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Here's something you do not see everyday, a horror movie that actually
remains faithful to book it was adapted from. Often film makers who alter
the original product in the name of creativity needlessly dilute or
the story in the process. In 'The Resurrected' director Dan O'bannon
refrains from such tinkering. He takes H.P. Lovecraft's creepy classic,
strange case of Charles Dexter Ward', and places it amid late 20th century
trappings. The result is a near perfect horror movie.
The film starts off like a cheap detective novel. A hard boiled trench coat clad private investagator sits in his office waiting for his next case to come along. Enter a beautiful blonde who hires him to discover why her scientist husband is spending all of his time in his secluded lab.
At first the P.I. believes the scientist, one Charles Dexter ward is having an affair. He soon finds Ward is involved not with a lover but a research partner. A mysterious fellow known only as Doctor Ash. The two are apparently engaged in highly secertive experiments involving tons of fresh meat.
Shortly after this revealation, strange things begin happen in and around the Ward estate. Doctor Ash vanishes. Wards begins to conversing in antiquated speech. Ward's neighbors become the victims of grisley killings.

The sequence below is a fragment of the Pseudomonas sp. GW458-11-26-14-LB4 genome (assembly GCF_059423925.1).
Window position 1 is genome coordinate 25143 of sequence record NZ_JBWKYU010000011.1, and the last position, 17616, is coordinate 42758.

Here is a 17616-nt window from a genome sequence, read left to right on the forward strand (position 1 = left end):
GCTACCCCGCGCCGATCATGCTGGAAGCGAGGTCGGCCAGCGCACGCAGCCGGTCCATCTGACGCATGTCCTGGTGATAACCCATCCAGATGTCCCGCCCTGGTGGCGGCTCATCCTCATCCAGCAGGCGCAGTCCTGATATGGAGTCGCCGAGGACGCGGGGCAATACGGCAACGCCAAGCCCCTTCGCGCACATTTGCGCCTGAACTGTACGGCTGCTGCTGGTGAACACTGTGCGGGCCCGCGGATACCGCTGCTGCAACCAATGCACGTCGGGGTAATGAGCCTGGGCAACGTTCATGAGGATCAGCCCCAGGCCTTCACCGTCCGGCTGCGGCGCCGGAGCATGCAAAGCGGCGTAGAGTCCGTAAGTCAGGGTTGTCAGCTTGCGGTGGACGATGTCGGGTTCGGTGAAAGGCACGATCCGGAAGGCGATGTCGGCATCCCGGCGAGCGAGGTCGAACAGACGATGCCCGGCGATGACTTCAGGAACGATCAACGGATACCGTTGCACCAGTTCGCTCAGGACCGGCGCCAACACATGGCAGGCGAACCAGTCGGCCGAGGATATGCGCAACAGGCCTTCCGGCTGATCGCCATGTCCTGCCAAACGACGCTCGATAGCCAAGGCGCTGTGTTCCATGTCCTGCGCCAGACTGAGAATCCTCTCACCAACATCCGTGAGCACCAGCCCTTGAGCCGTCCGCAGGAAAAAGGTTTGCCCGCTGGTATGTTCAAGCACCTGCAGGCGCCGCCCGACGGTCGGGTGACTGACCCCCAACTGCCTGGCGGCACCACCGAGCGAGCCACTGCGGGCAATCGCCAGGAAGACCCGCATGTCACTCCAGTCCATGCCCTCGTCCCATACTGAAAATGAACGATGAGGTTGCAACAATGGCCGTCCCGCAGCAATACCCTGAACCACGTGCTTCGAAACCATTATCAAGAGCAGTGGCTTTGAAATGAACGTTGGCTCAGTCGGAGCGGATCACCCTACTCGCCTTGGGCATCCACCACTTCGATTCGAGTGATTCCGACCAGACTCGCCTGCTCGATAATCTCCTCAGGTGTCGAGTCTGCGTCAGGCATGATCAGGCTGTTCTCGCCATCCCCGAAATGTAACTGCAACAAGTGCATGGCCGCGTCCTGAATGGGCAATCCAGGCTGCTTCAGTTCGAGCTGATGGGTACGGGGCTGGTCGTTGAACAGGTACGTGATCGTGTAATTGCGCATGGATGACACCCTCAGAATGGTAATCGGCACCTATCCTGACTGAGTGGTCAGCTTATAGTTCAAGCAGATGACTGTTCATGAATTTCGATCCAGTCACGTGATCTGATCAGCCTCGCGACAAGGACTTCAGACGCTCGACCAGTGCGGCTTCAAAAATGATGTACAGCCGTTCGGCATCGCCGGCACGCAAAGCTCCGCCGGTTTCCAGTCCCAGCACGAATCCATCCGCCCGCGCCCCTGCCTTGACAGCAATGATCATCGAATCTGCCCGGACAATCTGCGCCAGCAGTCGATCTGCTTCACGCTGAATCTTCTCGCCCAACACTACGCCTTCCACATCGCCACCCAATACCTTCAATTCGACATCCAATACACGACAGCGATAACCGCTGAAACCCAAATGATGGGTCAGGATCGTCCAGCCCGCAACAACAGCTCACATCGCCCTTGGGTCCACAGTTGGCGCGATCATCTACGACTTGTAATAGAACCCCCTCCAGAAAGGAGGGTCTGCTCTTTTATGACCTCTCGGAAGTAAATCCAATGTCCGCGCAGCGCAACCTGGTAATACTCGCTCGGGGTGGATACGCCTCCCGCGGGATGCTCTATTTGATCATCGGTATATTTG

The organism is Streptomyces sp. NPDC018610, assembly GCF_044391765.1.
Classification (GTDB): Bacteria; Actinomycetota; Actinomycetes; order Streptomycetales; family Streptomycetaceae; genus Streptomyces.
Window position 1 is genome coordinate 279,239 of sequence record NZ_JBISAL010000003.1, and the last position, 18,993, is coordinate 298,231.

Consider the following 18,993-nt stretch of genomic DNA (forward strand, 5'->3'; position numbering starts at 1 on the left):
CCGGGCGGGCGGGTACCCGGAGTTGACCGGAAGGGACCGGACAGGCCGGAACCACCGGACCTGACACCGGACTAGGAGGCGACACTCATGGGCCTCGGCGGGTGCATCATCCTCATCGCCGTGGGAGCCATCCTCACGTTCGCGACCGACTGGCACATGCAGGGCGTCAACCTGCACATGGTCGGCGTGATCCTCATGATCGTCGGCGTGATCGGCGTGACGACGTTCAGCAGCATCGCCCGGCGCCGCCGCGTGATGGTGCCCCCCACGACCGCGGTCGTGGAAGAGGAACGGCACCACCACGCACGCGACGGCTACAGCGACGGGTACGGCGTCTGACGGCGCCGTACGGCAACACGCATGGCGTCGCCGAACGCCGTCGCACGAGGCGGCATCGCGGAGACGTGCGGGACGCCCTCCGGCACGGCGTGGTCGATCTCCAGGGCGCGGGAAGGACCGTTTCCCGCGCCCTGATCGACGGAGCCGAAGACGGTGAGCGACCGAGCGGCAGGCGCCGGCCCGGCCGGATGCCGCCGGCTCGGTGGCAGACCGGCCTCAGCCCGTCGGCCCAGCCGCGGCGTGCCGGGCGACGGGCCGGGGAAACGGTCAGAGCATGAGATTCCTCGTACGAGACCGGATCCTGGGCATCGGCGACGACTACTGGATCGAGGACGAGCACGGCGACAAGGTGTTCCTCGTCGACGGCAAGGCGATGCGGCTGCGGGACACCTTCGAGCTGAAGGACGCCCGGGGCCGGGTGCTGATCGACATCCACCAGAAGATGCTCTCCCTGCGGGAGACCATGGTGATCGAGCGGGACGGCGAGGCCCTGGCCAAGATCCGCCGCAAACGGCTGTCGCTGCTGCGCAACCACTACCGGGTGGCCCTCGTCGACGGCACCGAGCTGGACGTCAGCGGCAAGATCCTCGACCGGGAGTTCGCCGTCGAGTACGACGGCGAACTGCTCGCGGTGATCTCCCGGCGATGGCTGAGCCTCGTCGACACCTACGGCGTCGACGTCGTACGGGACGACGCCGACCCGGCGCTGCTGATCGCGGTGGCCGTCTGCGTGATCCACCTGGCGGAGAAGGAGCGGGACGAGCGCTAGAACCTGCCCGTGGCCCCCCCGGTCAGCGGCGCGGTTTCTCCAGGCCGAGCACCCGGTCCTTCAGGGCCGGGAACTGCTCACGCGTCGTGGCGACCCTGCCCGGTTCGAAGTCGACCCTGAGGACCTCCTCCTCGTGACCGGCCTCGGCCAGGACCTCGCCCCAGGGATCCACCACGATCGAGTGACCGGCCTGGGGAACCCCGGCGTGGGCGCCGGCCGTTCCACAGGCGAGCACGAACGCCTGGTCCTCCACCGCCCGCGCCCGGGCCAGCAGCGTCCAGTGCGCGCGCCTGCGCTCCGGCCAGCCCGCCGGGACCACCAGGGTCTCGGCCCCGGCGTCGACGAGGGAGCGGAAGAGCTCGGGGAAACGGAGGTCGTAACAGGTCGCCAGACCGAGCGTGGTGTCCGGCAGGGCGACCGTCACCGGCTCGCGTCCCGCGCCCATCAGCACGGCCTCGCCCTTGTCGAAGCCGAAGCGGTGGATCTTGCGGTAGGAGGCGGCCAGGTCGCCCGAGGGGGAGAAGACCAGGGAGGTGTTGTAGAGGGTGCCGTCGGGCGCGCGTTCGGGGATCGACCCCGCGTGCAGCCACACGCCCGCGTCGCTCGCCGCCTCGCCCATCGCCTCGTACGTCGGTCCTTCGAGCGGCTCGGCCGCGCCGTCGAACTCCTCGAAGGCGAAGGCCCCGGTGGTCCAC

As the case unfolds the detective follows these and other clues down a path that leads further and further into the preternatural.
This film is something rare. A horror movie that is actually scary. It is probably the best ever adaptation of a Lovecraft story. The reason for this is simple. Unlike most filmakers director O'bannon had the common sense to let Lovecraft's masterful writing speak for itself.
This movie is a must see, IF you've read the story and like it, and IF
you've seen the other adaptation, "The Haunted Palace" with
Vincent Price. Sure, this story is a bit different than the book. It's
set in the modern day, and Charles Ward is a well-paid chemist at
Belmar Cosmetics, not a young antiquarian débutante. And instead
of Doctor Willet being the principle investigator, John Marsh P.I. is
(nice nod to the Innsmouth stories with that last name).
Aside from those differences necessary to bring this into the modern day, and aside from a very slight difference in how Joseph Curwen is ultimately dealt with, this follows the story in the book. It's all there: the portrait, the neighbor Fenner, the house in Pawtucket, and of course the underground labs of J.C. Curwen. There are story sequences set in Colonial times to build the story as well, and they are nicely done. But the real crowning glory of this movie is the sets they built for Curwens underground lab. They are MARVELOUS. Everything is there: the sanity blasting carvings, the "mistakes and screw-ups" raised from Imperfect salts, and the jars of Materia.